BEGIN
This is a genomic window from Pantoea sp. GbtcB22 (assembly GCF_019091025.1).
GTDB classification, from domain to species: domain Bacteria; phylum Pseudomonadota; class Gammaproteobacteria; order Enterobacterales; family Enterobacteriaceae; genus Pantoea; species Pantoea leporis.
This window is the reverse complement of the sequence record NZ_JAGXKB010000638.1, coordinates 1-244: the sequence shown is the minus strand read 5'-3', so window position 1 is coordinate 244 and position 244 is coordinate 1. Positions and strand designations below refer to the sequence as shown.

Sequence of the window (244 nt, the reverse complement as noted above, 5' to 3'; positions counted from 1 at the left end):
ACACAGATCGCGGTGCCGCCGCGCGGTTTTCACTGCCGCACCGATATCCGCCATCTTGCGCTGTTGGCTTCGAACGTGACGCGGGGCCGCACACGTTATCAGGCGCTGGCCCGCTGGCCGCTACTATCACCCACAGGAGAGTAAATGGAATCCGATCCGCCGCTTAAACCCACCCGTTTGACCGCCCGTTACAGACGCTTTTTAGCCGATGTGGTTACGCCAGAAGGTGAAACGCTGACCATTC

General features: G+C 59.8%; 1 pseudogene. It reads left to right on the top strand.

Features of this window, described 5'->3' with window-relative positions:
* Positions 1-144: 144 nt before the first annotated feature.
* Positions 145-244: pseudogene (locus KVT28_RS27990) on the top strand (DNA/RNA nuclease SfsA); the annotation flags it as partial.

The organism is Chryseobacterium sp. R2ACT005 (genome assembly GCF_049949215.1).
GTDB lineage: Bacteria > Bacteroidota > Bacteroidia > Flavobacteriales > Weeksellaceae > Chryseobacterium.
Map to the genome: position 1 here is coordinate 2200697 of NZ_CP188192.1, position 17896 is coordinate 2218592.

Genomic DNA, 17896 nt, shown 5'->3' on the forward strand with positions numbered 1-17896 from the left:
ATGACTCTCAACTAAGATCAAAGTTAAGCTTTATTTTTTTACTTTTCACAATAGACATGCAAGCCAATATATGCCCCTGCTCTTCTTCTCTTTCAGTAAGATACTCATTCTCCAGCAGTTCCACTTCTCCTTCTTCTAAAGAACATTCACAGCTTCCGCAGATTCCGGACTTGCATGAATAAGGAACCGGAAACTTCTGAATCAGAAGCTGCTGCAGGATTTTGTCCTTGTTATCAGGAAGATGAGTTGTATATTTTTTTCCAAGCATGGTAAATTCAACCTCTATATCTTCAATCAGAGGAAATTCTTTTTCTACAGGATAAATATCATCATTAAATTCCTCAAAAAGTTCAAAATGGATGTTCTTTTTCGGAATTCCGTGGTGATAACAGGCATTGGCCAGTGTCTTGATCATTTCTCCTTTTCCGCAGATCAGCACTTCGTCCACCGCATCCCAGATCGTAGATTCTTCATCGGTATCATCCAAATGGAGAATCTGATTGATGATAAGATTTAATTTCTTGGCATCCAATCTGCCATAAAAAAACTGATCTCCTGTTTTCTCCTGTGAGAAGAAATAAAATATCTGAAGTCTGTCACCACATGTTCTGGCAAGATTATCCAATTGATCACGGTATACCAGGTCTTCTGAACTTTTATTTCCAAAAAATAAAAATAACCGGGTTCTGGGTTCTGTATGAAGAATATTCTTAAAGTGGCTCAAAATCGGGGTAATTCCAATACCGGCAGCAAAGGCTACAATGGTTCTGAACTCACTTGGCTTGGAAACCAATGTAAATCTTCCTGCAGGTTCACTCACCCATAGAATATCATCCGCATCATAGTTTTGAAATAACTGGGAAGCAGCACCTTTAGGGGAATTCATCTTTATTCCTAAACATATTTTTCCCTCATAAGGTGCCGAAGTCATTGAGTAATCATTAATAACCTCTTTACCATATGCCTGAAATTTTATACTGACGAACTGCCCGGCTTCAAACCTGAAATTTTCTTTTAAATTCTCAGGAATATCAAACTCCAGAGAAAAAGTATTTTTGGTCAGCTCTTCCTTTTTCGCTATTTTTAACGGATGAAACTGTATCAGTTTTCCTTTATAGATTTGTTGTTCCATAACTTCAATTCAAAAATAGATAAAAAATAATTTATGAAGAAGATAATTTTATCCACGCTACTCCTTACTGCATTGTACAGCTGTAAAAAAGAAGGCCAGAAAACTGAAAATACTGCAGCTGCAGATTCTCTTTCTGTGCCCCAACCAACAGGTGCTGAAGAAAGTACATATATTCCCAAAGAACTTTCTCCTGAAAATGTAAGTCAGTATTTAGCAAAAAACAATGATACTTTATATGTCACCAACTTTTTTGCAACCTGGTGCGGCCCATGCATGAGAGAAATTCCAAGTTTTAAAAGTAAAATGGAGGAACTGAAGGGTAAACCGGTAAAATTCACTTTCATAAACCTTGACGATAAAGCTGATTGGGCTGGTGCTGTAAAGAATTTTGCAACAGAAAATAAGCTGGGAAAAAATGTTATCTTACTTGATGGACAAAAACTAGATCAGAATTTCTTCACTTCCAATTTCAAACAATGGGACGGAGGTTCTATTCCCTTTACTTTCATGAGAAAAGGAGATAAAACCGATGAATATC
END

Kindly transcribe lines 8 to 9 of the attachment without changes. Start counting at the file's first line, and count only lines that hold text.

* Positions 1-144: 144 nt before the first annotated feature.
* Positions 145-244: pseudogene (locus KVT28_RS27990) on the top strand (DNA/RNA nuclease SfsA); the annotation flags it as partial.